The “demoralizing” experience of being placed into a category because of his appearance — something Dixson said he has experienced numerous times since moving from his native Georgia — is what motivated him to testify to a Utah Senate committee last month in favor of a bill, HB261, that would ensure student success resources are available to all “high-risk” individuals while prohibiting DEI practices that discriminate based on race, religion or sexuality.

Dixson, the national committeeman for Utah Young Republicans, told state lawmakers that DEI initiatives rest on the assumption that minority populations are unable to succeed in a meritocracy because of systemic barriers.

He called this view “utterly disrespectful and condescending,” saying it had filtered down from academia to the student body, with several students, professors and administrators  telling him at different times that his academic and professional accolades must have been given to him because of his skin color.

“Everyone should be appreciated for their abilities and achievements, not reduced to their racial or ethnic identity,” Dixson said at the public hearing.

University of Utah student Keimon Dixson, the national committeeman of Utah’s chapter of Young Republicans, talks politics and his life as a young black man during an interview at the University of Utah on Friday, Feb. 16, 2024. | Scott G Winterton, Deseret News

What does Utah’s new DEI law do?

The bill in question, Equal Opportunity Initiatives, advanced rapidly through the Legislature this session, becoming one of the first pieces of legislation signed into law by Utah Gov. Spencer Cox on Jan. 30.

Beginning on July 1, updated state code will outlaw DEI trainings, requirements, programs and offices at public universities, schools “or any other institution of the state” that engages in what the legislation calls “prohibited discriminatory practices.”

Prohibited practices include policies that promote differential treatment in hiring, admissions or program participation based on “personal identity characteristics;” that assert “meritocracy is inherently racist or sexist;” or that require an applicant to respond to questions about DEI, anti-racism, critical race theory or intersectionality, among other topics.

Public entities will be required to maintain neutrality on political topics under the new law, and institutions of higher education will be required to conduct trainings and surveys focused on free speech in addition to ensuring access for all students to student success resources.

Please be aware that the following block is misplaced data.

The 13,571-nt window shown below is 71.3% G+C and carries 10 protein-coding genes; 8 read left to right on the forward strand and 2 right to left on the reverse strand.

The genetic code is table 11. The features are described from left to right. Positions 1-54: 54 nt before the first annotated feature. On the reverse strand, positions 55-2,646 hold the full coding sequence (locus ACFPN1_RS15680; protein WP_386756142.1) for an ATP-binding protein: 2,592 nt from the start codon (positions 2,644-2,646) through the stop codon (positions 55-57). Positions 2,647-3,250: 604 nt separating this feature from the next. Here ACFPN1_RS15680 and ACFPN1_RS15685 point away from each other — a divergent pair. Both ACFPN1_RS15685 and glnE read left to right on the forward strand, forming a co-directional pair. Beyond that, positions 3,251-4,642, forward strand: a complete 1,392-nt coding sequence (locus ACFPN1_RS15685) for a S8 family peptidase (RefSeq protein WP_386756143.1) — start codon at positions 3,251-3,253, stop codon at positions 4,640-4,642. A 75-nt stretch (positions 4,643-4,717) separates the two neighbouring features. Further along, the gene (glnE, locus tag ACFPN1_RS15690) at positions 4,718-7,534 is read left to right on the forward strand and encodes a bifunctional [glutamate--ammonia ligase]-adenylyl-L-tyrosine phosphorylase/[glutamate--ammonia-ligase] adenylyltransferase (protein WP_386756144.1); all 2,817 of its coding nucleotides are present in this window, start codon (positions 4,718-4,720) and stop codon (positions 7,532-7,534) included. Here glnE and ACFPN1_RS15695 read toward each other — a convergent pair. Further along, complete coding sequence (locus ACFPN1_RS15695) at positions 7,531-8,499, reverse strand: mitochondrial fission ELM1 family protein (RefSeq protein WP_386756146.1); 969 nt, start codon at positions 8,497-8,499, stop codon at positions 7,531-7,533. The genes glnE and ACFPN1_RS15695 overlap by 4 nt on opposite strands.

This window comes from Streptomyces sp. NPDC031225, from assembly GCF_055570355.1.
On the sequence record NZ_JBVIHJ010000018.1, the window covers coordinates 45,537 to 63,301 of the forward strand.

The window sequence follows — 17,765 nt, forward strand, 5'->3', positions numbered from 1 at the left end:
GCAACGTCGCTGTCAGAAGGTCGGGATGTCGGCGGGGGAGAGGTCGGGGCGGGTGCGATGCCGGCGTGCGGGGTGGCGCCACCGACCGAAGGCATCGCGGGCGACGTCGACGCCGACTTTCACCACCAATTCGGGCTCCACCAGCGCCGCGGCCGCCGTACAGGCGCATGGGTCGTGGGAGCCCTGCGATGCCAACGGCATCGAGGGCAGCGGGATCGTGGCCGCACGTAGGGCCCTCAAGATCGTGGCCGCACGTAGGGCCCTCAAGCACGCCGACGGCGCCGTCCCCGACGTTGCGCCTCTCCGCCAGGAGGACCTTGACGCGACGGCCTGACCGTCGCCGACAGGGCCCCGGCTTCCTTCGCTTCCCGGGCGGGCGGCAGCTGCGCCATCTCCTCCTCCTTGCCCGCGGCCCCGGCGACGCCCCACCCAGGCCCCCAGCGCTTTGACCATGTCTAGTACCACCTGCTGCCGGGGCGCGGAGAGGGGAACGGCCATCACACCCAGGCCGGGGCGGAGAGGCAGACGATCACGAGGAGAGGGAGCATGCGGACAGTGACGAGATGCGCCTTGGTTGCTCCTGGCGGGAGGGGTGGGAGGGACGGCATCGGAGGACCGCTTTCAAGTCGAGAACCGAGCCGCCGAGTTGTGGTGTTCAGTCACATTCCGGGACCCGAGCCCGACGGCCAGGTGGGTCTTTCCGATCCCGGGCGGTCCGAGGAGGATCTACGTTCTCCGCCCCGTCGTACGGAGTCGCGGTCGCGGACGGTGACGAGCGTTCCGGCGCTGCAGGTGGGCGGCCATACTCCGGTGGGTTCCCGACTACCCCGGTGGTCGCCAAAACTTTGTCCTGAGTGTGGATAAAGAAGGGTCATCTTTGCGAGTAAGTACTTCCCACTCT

State funding can be withheld if institutions fail to address violations of these requirements.

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Jeanetta Williams, NAACP Salt Lake Branch president, speaks with MJ Powell during NAACP State Legislative Advocacy Day at the Capitol in Salt Lake City on Wednesday, Feb. 21, 2024. | Laura Seitz, Deseret News

On Wednesday, Powell joined members of the local NAACP branch, to which he has served as a youth leader, in protesting HB261 at the Capitol Building rotunda.

“This is a systematic attempt, at a national level, a partisan level, to ensure that students such as myself have that fear and misconception of what the other side is,” Powell said prior to the rally. “I don’t fear the passage of these bills; what I fear is the effect it will have on students that need these resources.”

Powell said he was one of just a handful of students of color from West High School that ended up at the University of Utah. He questioned how the prohibited practices outlined in the bill, such as requiring diversity statements, could be viewed as “exclusionary” when they are meant to ensure “that everyone, regardless of their protected identity status, will be met where they’re at and supported in the way they need to be supported.”

Nearly half, 48%, of registered Utah voters support the use of required DEI statements in public institutions, according to Deseret News’ January poll. Slightly less, 40%, either somewhat or strongly oppose the requirement, while 13% are uncertain.